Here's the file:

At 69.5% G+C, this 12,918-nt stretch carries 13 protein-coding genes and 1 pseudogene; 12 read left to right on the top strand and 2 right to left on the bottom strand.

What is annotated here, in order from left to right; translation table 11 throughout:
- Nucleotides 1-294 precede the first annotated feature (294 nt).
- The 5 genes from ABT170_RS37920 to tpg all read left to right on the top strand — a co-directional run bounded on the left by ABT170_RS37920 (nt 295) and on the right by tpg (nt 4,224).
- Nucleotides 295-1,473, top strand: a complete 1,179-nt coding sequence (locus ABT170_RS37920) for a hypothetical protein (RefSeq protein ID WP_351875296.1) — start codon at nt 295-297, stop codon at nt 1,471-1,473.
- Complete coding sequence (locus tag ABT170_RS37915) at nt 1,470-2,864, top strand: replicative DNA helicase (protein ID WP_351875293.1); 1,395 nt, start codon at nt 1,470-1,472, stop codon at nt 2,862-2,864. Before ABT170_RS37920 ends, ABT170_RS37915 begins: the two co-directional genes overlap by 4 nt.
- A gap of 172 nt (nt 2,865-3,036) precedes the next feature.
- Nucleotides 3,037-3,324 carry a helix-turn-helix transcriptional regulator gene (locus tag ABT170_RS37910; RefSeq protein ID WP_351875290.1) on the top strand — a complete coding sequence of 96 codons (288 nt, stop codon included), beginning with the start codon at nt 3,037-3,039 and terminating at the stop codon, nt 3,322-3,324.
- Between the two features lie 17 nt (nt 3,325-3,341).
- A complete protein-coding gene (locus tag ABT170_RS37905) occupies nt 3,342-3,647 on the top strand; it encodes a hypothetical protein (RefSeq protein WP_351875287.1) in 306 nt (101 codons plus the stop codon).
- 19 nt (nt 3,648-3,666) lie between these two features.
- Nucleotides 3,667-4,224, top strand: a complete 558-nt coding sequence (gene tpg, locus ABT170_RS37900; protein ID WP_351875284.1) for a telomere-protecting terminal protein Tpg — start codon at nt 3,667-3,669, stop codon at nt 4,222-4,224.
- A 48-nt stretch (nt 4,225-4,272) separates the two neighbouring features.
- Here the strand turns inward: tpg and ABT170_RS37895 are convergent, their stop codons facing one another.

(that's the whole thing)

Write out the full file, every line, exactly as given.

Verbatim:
At 69.5% G+C, this 12,918-nt stretch carries 13 protein-coding genes and 1 pseudogene; 12 read left to right on the top strand and 2 right to left on the bottom strand.

What is annotated here, in order from left to right; translation table 11 throughout:
- Nucleotides 1-294 precede the first annotated feature (294 nt).
- The 5 genes from ABT170_RS37920 to tpg all read left to right on the top strand — a co-directional run bounded on the left by ABT170_RS37920 (nt 295) and on the right by tpg (nt 4,224).
- Nucleotides 295-1,473, top strand: a complete 1,179-nt coding sequence (locus ABT170_RS37920) for a hypothetical protein (RefSeq protein ID WP_351875296.1) — start codon at nt 295-297, stop codon at nt 1,471-1,473.
- Complete coding sequence (locus tag ABT170_RS37915) at nt 1,470-2,864, top strand: replicative DNA helicase (protein ID WP_351875293.1); 1,395 nt, start codon at nt 1,470-1,472, stop codon at nt 2,862-2,864. Before ABT170_RS37920 ends, ABT170_RS37915 begins: the two co-directional genes overlap by 4 nt.
- A gap of 172 nt (nt 2,865-3,036) precedes the next feature.
- Nucleotides 3,037-3,324 carry a helix-turn-helix transcriptional regulator gene (locus tag ABT170_RS37910; RefSeq protein ID WP_351875290.1) on the top strand — a complete coding sequence of 96 codons (288 nt, stop codon included), beginning with the start codon at nt 3,037-3,039 and terminating at the stop codon, nt 3,322-3,324.
- Between the two features lie 17 nt (nt 3,325-3,341).
- A complete protein-coding gene (locus tag ABT170_RS37905) occupies nt 3,342-3,647 on the top strand; it encodes a hypothetical protein (RefSeq protein WP_351875287.1) in 306 nt (101 codons plus the stop codon).
- 19 nt (nt 3,648-3,666) lie between these two features.
- Nucleotides 3,667-4,224, top strand: a complete 558-nt coding sequence (gene tpg, locus ABT170_RS37900; protein ID WP_351875284.1) for a telomere-protecting terminal protein Tpg — start codon at nt 3,667-3,669, stop codon at nt 4,222-4,224.
- A 48-nt stretch (nt 4,225-4,272) separates the two neighbouring features.
- Here the strand turns inward: tpg and ABT170_RS37895 are convergent, their stop codons facing one another.